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1994-12: indigo girls: why amy and emily are finally in the pink, b side:

the record that's causing the tour "swamp ophelia" is probably the most sophisticated, stylistically varied record of their career, bringing in not only hard hitting session musicians, but sympathetic guests like the roches, lisa germano and jane siberry.

"i think some of it is that we felt more comfortable in the studio. this is the second record with the same producer (peter collins), so we had the formalities out of the way, and we could immediately immerse ourselves in the different musicians we'd use. we got lucky on this record. we picked a bunch of players who brought in a different side of things, and some of the songs dealt with things that could bring in different musical influences. i think we've always been influenced by all styles of music, but as far as the studio goes, we didn't have the time or money before to put some of those other ideas down. plus, i was being more influenced by the alternative world, but i wasn't using it in the realm of the indigo girls. we grew up on that scene, playing alternative clubs because the folk clubs weren't open minded enough for us and what we wanted to do. the spirit was always there, but now it's really emerging musically."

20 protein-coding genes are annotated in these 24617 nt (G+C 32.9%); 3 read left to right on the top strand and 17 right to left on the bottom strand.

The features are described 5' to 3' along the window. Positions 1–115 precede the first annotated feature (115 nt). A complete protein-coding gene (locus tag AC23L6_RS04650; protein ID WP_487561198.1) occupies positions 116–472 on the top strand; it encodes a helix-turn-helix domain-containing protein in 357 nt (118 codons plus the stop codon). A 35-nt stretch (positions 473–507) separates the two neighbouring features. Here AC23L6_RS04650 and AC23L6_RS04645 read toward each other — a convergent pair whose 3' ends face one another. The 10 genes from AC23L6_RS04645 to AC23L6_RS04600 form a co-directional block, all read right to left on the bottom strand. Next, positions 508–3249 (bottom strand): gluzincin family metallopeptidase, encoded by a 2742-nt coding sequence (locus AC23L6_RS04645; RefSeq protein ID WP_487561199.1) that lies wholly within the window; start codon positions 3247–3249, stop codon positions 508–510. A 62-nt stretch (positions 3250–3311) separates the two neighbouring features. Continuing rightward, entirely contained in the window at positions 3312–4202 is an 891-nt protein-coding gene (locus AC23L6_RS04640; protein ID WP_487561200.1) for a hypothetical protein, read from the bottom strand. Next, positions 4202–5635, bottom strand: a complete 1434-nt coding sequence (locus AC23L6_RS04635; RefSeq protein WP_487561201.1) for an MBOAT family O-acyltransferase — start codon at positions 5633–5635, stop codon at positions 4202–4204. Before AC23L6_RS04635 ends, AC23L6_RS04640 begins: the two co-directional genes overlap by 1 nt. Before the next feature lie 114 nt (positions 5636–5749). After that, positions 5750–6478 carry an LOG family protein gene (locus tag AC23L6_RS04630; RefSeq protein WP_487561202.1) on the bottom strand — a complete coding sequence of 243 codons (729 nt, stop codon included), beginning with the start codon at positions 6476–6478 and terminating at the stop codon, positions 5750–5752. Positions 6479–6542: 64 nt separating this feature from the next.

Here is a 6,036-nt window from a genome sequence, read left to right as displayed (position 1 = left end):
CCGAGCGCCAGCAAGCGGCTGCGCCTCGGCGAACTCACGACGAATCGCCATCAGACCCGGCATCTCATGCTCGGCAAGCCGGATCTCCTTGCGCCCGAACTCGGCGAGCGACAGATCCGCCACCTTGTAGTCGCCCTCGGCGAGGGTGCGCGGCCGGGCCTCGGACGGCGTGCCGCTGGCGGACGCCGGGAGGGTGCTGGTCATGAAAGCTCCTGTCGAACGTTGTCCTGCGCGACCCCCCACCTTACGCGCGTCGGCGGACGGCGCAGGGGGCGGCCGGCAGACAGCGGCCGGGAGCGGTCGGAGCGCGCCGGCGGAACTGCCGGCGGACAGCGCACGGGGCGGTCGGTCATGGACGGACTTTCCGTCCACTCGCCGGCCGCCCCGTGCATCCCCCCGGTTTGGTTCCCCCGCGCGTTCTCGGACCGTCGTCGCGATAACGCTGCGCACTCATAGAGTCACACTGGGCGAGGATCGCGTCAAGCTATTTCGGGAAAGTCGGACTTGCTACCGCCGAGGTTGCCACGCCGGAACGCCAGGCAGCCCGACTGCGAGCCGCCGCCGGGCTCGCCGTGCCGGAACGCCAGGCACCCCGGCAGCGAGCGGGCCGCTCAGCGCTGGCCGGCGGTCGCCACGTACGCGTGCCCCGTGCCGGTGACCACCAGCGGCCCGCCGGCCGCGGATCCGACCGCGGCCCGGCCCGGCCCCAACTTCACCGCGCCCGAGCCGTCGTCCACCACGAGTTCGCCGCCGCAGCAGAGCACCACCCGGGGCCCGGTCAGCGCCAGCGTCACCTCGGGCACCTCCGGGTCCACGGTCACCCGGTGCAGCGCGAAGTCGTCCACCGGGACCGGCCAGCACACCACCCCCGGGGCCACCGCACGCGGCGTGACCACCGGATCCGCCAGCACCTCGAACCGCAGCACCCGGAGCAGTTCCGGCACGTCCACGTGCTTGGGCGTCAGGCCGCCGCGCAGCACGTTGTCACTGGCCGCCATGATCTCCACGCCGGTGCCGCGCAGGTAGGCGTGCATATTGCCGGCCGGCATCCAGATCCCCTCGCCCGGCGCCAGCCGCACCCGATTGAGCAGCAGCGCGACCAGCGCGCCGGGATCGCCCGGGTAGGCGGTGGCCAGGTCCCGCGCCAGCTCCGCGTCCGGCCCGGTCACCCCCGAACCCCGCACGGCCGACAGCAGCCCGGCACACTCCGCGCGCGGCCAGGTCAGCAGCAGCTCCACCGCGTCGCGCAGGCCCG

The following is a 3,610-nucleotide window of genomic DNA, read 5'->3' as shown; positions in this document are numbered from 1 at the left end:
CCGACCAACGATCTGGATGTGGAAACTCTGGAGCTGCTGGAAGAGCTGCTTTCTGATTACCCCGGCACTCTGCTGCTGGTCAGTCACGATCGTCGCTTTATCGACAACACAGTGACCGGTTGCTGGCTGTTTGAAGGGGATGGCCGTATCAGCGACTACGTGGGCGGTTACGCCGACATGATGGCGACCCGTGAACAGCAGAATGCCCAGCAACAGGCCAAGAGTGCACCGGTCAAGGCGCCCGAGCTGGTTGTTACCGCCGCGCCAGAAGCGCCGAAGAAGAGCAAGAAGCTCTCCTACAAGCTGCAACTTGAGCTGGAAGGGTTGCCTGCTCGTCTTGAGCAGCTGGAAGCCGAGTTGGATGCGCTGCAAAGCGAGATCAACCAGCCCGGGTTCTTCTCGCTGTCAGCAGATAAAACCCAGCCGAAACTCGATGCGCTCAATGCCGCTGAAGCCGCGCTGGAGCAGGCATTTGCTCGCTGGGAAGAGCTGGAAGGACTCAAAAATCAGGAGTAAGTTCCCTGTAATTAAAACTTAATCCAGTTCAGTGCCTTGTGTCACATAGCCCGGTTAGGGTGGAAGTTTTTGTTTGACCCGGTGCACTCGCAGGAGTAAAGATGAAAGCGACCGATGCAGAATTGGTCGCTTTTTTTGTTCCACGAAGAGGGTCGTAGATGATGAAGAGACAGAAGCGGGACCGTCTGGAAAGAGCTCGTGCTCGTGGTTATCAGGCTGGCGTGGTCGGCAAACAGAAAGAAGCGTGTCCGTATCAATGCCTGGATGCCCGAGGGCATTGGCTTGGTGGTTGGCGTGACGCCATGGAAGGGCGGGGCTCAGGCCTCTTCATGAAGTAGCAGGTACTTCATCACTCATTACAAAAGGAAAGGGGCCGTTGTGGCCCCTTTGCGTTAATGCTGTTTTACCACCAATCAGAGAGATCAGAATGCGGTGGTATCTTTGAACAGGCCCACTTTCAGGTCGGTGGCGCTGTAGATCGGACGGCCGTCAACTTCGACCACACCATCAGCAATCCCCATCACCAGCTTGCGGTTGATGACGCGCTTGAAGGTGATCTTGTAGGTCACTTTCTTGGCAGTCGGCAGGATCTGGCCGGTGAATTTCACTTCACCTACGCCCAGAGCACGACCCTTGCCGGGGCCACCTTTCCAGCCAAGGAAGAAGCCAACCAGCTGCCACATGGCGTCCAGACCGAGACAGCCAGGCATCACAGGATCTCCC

on "touch me fall" the song begins as a ballad then revs up into a three-chord rocker that'll make you swear you're listening to a cover of "won't get fooled again."

"it was a little deliberate, tongue-in-cheek, bow down to the who type of thing," amy admits. "when i was writing it and it moved from one section to another i didn't think about it. then when i was playing it, i went 'we should really kind of muck this up a bit.'"

and while the playfulness is there, the record is often serious, never more so than in "this train (revised)," which was prompted by amy's visit to the holocaust museum in washington, d.c., and its portrayal of the victims - the jews, of course, but also gypsies and the homosexuals.

"that was important to me. at the museum it's made very clear although jews were by far the main victims of the holocaust, there were many others, too."